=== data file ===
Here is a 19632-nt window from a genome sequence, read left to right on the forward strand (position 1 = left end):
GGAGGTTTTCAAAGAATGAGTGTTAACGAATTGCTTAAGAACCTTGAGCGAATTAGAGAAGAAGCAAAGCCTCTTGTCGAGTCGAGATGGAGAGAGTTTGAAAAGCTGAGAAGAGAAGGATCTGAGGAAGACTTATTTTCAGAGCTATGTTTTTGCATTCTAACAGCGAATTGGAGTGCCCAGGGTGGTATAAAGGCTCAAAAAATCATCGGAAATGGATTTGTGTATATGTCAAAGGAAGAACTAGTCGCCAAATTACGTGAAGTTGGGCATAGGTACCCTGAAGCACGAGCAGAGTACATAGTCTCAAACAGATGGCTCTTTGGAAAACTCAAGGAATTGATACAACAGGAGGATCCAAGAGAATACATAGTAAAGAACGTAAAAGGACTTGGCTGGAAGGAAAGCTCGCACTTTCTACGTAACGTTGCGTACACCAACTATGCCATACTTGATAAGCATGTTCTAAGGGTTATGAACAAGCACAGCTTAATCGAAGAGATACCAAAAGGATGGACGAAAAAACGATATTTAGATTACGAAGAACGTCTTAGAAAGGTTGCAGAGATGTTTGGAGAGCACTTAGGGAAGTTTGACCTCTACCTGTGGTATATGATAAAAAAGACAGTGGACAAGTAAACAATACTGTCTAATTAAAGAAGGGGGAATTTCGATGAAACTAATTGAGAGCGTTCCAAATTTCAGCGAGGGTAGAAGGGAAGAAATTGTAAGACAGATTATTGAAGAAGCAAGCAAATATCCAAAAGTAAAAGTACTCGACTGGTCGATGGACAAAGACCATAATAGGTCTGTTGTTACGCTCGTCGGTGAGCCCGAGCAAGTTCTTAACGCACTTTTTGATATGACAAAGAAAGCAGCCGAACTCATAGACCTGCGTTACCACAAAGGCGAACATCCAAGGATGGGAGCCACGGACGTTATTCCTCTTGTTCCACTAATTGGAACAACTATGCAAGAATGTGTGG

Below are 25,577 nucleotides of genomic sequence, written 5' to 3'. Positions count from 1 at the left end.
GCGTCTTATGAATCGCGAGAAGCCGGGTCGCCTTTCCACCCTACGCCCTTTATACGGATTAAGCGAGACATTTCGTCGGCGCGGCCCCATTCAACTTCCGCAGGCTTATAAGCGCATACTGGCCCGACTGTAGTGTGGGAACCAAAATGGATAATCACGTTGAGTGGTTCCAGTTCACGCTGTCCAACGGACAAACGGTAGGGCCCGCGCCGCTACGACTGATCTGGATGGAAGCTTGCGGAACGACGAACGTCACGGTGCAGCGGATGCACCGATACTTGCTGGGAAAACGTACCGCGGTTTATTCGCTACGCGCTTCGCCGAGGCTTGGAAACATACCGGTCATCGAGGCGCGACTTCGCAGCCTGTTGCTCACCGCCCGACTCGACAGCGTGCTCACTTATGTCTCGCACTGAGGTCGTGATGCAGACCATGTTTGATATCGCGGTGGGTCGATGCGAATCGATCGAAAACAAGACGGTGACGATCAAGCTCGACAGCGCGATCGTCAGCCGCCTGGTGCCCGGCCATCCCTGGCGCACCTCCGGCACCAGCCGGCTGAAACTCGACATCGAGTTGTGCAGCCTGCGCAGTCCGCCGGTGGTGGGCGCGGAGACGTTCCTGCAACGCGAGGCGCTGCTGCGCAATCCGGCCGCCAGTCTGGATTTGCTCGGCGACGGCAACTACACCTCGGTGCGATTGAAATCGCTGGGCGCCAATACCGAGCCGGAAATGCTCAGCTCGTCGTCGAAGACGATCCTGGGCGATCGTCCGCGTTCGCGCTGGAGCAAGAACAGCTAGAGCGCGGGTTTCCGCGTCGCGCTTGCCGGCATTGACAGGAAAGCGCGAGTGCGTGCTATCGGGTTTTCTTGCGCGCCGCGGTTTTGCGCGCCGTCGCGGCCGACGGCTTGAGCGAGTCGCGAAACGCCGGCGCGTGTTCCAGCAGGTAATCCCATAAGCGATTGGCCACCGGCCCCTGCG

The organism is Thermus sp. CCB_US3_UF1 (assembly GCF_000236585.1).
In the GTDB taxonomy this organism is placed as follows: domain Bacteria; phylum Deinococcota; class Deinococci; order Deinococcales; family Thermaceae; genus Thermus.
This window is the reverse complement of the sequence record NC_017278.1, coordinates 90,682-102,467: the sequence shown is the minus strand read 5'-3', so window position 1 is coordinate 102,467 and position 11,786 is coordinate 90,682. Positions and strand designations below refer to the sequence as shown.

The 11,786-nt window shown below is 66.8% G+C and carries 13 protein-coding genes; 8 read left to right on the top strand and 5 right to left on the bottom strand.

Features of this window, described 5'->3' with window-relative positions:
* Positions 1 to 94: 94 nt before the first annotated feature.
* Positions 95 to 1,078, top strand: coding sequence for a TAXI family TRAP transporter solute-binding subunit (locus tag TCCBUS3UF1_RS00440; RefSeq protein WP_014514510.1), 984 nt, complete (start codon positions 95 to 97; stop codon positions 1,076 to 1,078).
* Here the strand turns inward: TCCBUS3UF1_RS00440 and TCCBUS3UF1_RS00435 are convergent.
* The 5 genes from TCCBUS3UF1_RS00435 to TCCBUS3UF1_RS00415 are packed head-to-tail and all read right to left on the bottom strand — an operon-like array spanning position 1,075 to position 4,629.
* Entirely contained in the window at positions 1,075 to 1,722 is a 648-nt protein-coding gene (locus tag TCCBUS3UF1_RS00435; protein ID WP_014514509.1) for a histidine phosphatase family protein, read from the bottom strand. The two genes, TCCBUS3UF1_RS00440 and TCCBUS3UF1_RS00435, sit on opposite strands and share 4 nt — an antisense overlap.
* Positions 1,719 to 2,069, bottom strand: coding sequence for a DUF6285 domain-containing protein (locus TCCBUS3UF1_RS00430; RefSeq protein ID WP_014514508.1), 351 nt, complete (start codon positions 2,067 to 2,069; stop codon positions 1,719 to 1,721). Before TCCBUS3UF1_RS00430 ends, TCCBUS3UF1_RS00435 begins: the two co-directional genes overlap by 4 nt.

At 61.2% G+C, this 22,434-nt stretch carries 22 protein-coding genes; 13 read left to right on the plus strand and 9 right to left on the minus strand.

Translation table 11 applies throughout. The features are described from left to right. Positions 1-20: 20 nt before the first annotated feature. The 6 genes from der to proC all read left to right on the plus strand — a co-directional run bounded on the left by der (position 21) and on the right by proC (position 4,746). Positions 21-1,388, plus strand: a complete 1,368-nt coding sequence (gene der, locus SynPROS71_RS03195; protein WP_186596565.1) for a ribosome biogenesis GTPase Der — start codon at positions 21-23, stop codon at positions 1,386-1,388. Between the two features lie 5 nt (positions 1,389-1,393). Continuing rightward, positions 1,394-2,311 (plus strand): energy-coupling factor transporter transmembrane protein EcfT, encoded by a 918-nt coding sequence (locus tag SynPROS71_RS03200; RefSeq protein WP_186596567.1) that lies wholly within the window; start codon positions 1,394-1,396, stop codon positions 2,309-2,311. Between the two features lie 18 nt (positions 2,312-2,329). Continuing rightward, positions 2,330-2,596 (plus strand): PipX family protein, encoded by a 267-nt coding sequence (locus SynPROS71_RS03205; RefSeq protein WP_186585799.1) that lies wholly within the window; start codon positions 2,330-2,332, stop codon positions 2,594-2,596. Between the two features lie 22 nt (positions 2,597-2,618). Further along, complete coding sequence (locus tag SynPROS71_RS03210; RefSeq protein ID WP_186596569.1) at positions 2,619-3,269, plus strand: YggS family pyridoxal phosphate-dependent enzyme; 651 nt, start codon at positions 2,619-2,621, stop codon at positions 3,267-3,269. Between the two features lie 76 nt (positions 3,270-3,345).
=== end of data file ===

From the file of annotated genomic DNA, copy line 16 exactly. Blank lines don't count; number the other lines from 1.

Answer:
At 61.2% G+C, this 22,434-nt stretch carries 22 protein-coding genes; 13 read left to right on the plus strand and 9 right to left on the minus strand.